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Information sheet - Low Blood Pressure (Word, 85KB)

By Dustin Lawson,2014-04-08 20:40
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Information sheet - Low Blood Pressure (Word, 85KB)

Low Blood Pressure and Parkinson’s

    People with Parkinson’s disease can experience problems with low blood pressure (hypotension) as a result of the symptoms of Parkinson’s and as a side effect of some of the drugs used to treat the condition. This information sheet provides you with facts about the nature of low blood pressure in Parkinson’s and gives you some tips to help manage it.

What is blood pressure?

    Blood pressure refers to the pressure in the circulatory system of the body. The heart pumps blood, circulating it first through the blood vessels in the body and returning it to the heart, then to the lungs for replenishment with oxygen, and back again to the heart. This pumping mechanism is controlled automatically and blood pressure goes up and down as a normal response to activities of daily living. It will go up in response to stress or physical activities, and go down when a person is resting.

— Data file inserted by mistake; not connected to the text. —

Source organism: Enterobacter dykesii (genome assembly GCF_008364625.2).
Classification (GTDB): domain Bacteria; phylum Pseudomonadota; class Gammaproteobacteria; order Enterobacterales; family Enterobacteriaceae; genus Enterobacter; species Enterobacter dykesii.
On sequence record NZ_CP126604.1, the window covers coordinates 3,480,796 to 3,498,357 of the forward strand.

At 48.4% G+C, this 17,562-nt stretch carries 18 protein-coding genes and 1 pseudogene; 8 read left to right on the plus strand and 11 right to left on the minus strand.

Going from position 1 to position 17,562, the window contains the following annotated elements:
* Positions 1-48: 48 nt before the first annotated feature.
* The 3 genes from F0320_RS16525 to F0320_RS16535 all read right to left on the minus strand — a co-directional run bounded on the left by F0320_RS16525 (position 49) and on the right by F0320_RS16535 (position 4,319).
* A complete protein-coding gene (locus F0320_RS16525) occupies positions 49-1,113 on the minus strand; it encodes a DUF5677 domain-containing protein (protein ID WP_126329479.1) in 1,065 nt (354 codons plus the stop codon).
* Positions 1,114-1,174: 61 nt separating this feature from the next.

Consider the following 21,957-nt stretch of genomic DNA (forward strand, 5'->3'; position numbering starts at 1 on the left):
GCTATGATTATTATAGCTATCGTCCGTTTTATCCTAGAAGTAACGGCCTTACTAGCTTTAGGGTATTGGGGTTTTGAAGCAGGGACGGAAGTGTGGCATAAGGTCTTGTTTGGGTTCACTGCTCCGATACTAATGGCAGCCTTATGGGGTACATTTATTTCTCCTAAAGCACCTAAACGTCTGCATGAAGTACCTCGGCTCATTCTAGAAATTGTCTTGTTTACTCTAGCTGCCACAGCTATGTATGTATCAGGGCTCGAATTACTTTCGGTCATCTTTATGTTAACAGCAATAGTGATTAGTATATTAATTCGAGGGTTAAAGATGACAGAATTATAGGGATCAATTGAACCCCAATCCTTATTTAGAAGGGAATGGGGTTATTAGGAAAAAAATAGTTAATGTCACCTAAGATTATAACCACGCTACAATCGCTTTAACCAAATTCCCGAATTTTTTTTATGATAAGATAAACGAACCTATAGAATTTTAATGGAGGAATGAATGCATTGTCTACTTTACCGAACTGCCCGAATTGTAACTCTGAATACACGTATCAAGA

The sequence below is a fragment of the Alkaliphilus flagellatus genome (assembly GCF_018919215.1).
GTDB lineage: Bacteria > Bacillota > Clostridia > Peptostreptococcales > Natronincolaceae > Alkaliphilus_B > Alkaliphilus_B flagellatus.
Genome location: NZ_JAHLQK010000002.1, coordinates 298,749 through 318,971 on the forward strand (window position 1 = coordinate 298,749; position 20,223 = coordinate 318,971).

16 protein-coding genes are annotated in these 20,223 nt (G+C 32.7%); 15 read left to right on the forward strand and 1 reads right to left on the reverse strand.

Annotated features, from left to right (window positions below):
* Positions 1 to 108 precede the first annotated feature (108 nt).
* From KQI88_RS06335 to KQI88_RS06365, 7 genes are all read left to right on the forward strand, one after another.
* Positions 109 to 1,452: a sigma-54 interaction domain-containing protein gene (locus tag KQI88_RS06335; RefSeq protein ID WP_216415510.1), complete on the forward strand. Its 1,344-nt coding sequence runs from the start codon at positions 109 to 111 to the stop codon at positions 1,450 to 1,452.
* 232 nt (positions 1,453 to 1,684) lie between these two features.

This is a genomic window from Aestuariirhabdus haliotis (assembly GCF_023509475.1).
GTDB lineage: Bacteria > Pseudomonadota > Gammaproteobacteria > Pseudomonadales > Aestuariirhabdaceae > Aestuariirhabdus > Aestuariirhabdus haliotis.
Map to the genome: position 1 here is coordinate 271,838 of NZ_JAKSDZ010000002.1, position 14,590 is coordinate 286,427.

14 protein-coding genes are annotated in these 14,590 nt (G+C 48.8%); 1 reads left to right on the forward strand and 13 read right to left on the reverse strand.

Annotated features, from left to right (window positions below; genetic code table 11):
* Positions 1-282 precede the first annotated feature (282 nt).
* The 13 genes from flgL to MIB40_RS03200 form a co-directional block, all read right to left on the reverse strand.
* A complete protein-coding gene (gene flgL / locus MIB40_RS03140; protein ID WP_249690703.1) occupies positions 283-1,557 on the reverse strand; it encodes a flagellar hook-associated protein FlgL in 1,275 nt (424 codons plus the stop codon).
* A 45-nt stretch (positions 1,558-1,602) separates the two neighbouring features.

Blood pressure is determined by three main factors:

     the blood pumped out by the heart per minute (called cardiac output) ;

    which is the product of the heart rate and blood pumped out with each

    heart beat (stroke volume)

     the volume of blood in the circulatory system ;

     the resistance to blood flow offered by the blood vessels. This is called the ;

    peripheral resistance and mainly occurs in the small branches of the

    arterial tree called arterioles.

    The circulatory system is capable of holding large amounts of blood. The capacity of the blood vessels is chiefly determined by the tension (tone) in arteries and veins. Higher tone increases the resistance and reduces the capacity, while a lower tone in the vessels allows more blood to the area. If the tone is too low and the vessels are fully relaxed, blood pressure will fall precipitously. As there is only a certain amount of blood in our bodies, the distribution of blood within our circulatory system is very cleverly managed, allowing the blood to be taken to the areas most in need. Take digestion for example. When we have eaten a meal, the tone in the arteries to the digestive system is reduced to encourage blood to flow to the intestines to aid the digestion process. At the same time, tone to other parts of the body is increased to divert blood away from these sites to the intestine. If this process is not automatically controlled, so that blood is diverted to the intestine without a reduction to areas with less need, blood pressure will fall. Sometimes the brain blood flow can be sufficiently reduced by